I’m not sure if anyone else has as strong feelings as I do about the symbol on a controller button, but I feel I must provide some context to help you understand. The following is said out of love for the Xbox; the type of love that can send you into a swirling rant over the smallest thing.
In today’s ever-advancing world, it’s easy to forget that Microsoft is relatively new to the console production game. I’m of an age that I remember getting excited about upgrading to the SNES from the original Nintendo system. The first Playstation was the last console I had growing up and at the time, as a tween, it fulfilled most of my entertainment needs (-more on this in a bit). When I got back into gaming in my 20’s, I got really attached to Xbox Live. Once the 360 ran its course, the Xbox One seemed like the natural transition and I’m happy with the choice I made.
The Xbox One controller took a large part of the marketing focus during the console’s launch. It makes sense. The box itself is just that: a box. A much more sleek and modern-looking box, but a box nonetheless. (And now I can’t stop thinking about Silicon Valley.) The controller provided a better visual representation of the advancements made to the next generation console. It’s shaped differently; the triggers and bumpers behave differently; it’s more ergonomic. It no longer has the “Start” and “Select” buttons.
In their stead are the “Menu” and “View” buttons. Renaming the menu button seems logical as, in most games/applications, pressing it will often bring up a list of options much like the symbol that labels it. Its cutesy nickname of the “Hamburger” button, regardless of how endearing you find it, is a nice touch of marketing panache. The view button was harder for me to wrap my head around both in name and function, but after some time (and I think a random tips video), I sort of get what it does. (Note that I will not even attempt to definitively describe its purpose.) Who really knew what the select button did without trial and error anyhow? But that to me is the first problem: start and select are easily identifiable to anyone who has ever held a controller. What did Microsoft hope to accomplish by renaming and relabelling them?
Granted, the buttons are in the same place they’ve always been and people will continue to use them in the same ways. However, as a student of semiotics, the change of the symbols is something that can’t be easily ignored. Semiotics, the study of signs and symbols, can be an obsessive affair once you notice how much it permeates pop culture. Humans have inherited a prehistoric ability to get emotionally attached to symbols, a method of communication that predates written language. It’s why advertising and logos work the way they do. The “Start” button means more than start to anyone who recognizes its accompanying symbol, the sideways triangle. It means play.
Obviously, the word “play” is dear to any gamer, but here’s where I can tie in my experiences with my first Playstation console. This was the first time I had a gaming system that did more than just play games. As a growing music-lover, I got a lot of use out of the Playstation’s CD player. Over the generations, consoles have included more features to create a one-stop entertainment center. The word play applies to more than just games, it can be used with a lot of the media we enjoy consuming. I think it’s worth noting that Sony, alongside being a hardware manufacturer, is a massive entertainment company. Their hold across different media is something that is apparent in everything they produce, for better or worse.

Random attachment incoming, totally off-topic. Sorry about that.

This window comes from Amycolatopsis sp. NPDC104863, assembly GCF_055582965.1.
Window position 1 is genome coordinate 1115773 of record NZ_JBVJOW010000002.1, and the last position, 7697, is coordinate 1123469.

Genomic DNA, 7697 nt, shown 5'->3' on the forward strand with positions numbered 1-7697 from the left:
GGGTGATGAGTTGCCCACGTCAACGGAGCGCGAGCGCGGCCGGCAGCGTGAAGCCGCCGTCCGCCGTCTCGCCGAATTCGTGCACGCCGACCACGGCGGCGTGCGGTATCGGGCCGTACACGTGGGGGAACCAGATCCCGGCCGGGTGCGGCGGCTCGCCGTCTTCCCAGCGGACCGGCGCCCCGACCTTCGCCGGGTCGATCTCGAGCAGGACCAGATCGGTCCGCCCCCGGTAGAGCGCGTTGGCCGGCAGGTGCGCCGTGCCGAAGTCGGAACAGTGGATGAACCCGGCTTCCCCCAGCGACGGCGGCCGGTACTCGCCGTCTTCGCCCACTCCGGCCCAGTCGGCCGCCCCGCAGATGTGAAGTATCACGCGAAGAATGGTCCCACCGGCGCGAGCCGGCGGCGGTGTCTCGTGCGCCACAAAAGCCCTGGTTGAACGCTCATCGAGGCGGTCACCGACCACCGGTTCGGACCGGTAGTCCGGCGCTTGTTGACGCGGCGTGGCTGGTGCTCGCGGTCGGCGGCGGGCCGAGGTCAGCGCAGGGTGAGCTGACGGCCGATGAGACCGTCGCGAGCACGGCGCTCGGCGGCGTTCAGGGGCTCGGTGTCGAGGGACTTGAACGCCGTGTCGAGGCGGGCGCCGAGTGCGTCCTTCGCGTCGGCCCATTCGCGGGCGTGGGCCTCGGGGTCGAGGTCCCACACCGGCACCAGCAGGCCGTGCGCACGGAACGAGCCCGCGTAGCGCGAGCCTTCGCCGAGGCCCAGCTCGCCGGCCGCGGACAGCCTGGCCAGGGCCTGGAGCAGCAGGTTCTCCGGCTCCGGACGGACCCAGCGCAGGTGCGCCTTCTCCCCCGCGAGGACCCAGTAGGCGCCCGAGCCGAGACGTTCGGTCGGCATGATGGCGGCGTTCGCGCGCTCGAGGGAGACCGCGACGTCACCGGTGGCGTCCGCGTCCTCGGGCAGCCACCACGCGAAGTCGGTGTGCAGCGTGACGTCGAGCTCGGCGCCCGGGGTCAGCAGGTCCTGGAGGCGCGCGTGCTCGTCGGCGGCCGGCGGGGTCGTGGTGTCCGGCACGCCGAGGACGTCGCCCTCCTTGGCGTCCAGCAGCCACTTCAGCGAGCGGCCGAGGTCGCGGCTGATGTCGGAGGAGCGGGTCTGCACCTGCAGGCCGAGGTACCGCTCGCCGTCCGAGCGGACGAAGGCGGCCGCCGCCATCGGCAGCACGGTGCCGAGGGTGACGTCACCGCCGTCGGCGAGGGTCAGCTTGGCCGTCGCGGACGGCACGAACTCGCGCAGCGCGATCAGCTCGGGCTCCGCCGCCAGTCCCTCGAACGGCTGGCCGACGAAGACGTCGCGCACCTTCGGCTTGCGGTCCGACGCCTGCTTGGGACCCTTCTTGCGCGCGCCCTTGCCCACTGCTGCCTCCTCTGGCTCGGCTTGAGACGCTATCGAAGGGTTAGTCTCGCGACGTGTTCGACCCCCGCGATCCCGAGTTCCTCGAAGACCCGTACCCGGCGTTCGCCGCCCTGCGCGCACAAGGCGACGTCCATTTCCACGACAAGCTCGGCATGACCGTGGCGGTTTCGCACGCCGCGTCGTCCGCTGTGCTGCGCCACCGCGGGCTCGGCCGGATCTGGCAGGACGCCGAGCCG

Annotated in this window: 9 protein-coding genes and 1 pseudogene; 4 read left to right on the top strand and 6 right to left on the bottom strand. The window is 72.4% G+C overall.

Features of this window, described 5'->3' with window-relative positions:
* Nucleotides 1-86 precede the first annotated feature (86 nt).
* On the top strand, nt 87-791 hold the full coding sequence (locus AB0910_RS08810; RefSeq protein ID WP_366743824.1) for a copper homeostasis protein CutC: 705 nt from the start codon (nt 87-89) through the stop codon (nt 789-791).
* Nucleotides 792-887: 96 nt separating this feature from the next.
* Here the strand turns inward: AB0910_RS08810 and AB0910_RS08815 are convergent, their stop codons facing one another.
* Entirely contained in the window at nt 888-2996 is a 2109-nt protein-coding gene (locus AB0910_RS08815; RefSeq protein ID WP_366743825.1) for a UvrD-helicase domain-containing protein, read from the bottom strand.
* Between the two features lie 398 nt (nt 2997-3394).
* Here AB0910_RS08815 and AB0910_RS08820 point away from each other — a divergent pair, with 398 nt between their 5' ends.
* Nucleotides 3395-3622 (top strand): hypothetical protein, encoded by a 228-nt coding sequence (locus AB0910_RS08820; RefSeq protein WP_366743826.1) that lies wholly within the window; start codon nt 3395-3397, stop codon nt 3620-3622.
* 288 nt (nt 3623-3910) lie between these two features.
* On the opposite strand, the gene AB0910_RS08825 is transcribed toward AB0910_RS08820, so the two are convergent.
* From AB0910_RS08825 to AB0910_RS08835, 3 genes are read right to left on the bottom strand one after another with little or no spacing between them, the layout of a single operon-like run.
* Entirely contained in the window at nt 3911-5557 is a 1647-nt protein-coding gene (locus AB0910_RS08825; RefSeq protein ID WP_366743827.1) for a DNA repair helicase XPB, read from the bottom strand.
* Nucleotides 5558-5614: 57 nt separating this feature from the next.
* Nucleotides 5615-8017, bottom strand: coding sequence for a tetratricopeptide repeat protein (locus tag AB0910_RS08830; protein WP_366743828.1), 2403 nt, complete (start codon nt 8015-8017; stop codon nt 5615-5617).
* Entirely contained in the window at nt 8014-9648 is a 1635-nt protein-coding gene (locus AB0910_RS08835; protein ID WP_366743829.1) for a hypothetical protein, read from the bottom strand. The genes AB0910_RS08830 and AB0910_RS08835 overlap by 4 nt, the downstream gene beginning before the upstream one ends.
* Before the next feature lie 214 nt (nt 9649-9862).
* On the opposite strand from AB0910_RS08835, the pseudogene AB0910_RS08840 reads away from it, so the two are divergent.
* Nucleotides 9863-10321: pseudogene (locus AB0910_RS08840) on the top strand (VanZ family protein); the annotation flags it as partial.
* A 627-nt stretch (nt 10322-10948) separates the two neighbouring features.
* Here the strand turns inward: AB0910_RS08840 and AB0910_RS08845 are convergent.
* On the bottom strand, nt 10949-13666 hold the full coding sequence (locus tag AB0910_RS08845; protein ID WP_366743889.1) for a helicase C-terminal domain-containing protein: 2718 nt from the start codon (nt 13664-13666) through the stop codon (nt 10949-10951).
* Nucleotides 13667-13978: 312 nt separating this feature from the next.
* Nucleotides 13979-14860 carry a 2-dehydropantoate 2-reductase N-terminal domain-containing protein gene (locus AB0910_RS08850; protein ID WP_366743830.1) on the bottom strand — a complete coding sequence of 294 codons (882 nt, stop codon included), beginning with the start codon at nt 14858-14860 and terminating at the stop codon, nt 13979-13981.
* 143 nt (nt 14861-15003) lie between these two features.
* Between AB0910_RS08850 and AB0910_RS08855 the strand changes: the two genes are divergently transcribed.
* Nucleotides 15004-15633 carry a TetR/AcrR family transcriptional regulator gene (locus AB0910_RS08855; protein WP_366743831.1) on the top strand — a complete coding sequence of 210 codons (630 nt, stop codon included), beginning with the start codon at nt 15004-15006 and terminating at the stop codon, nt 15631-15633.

So, this isn’t news. The new controllers have been out for years now and with a stated effort to end console generations, including the ability to carry over accessories to newer consoles, it doesn’t look like Microsoft will be redesigning them any time soon. (Incidentally, the redesign of the Playstation 4 controllers also lead to the removal of its Start button; so much of what I’m saying about Microsoft also applies to them.) However, this does speak to a concern I have that is tempering my excitement about advancements in console gaming.
To me, the end of the start button is a change that may seem insignificant, but when closely examined says a lot about the design process. If you know anything about huge corporations, you know that no change, no matter how small, is made without extensive research on its functionality and, perhaps most importantly, consumer perception. I find myself wondering if Microsoft knew of a subconscious connection of the triangle to the Playstation brand. This is just the tip of the iceberg of newness that lead to the somewhat tainted launch of the Xbox One. There had been so many innovations that were clouded by the perception that Microsoft was pushing changes on consumers that no one asked for. The most frightening part of that is the implication that they were doing it just to be different, to stand out.
We’ve definitely come a long way from that rocky launch, and changes in the Xbox leadership have lead to decisions and practices that make Xbox One users happier with each update. I’m deeply invested in the Xbox family of consoles. So much that my frustration at not being able to pause a movie with the “not-start” button spawned this whole train of thought. I just hope that in trying to break ahead in the console war, Xbox sticks to positive improvements instead of changing to be different.